Siraj Ud Doulah Road, Hazarduari
Are there any docents or guides who visitors can directly call to book for a guided tour?
When was the museum established?
Briefly describe the history of the museum, its collection and donors.
Spread over a massive 41 acres, Hazarduari, roughly translating to 'palace of thousand doors', is embellished with a thousand ornamental gateways. It was built by the architect McLeod Duncan, during the reign of Nawab Nazim Humayun Jah. The regal mansion has been converted to a museum with exhibits ranging from Nawab Siraj-ud-Doulah's prized possessions, swords and weapons used during the Battle of Plassey (1757), oil paintings of the Dutch, French and Italian artists, rare marble, porcelain and stucco statues, farmans, rare books and manuscripts, palanquins owned by the Nawabs and various other antiquities. In 1985, the palace was handed over to the Archaeological Survey of India (ASI) for better preservation and it consists of 20 displayed galleries of about 4,742 antiquities, of which only 1,034 are currently open for public viewing.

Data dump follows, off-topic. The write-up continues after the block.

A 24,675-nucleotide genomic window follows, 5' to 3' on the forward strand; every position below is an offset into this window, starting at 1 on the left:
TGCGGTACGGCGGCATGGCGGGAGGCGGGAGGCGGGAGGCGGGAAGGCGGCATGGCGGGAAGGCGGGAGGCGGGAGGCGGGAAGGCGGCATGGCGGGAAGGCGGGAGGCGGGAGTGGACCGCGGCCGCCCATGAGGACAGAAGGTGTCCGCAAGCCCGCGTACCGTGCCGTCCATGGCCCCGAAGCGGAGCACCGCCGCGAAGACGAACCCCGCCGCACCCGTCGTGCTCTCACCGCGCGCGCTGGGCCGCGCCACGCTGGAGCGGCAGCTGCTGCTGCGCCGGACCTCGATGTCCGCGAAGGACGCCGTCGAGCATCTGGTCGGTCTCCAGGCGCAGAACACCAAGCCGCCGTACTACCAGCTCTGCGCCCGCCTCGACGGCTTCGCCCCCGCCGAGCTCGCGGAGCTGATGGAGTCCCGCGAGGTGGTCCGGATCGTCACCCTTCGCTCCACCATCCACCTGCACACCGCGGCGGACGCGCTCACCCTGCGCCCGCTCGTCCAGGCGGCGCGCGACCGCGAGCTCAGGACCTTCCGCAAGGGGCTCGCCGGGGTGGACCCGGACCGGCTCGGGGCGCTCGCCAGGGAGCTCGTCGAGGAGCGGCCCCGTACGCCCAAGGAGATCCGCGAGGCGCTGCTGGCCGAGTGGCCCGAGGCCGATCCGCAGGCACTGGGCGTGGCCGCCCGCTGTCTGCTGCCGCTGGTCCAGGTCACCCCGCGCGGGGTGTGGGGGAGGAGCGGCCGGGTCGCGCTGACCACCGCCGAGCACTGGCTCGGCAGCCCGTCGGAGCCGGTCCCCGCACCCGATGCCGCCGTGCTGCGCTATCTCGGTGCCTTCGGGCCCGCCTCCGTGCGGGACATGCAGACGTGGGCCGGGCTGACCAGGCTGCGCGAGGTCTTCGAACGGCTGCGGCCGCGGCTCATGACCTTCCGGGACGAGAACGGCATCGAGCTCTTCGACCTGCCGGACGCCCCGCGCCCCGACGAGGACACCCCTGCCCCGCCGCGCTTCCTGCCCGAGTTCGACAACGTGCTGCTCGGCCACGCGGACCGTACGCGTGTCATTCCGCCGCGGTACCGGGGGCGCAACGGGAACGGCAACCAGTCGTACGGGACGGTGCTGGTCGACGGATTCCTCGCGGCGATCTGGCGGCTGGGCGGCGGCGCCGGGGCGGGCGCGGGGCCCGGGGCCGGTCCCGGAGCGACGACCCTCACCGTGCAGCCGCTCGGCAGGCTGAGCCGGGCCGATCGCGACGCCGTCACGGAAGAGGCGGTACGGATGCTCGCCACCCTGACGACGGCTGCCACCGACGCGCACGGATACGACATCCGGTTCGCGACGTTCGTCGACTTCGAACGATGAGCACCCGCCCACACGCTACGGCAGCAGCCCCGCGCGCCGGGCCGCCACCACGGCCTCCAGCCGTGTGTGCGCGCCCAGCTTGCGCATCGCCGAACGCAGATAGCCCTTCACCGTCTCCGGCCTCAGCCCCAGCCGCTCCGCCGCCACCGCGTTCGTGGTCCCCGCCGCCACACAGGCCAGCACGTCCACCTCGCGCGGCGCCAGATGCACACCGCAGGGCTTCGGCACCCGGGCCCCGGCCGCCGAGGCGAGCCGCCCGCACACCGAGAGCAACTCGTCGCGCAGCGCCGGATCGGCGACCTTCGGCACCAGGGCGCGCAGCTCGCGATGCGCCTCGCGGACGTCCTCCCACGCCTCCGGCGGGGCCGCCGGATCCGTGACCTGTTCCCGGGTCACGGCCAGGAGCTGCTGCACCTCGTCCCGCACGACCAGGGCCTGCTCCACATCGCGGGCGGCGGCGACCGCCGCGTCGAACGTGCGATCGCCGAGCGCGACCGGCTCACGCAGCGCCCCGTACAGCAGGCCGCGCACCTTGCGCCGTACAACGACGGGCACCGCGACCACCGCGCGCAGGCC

Information in Braille
Library and archives services
IT facilities ( Photocopying, printing, computer )
Conference/ Seminar hall
Who manages the museum?
Person-in-charge of the museum
What is the average duration to see the museum?
Map your museum’s correct location on the map given below.
Is the museum currently closed?
Image for museum exterior/building
The Prince Hall at Hazardauri Palace
Interior view of Hazardauri Palace
Ivory artifacts depicting various gods, goddesses and processions such as Rath yatra, Jhulan yatra, and marriage processions
Ivory Palanquin used by Zehrun Nissa Begum
Close-up of Ain-i-Akbari by Abul Fazal. It was composed sometime in the 16th century in Nastaliq calligraphy and consists of 502 pages
Dutch cannon used in the battle of Plassey
Overview of the armoury gallery
Royal dining set used by the Nawabs
Entrance to the Hazarduari palace
Yellow mosque outside the museum
Entry fee information
Indian Adult: INR 20/-
Foreign Adults: INR 100/-
Free for children under 15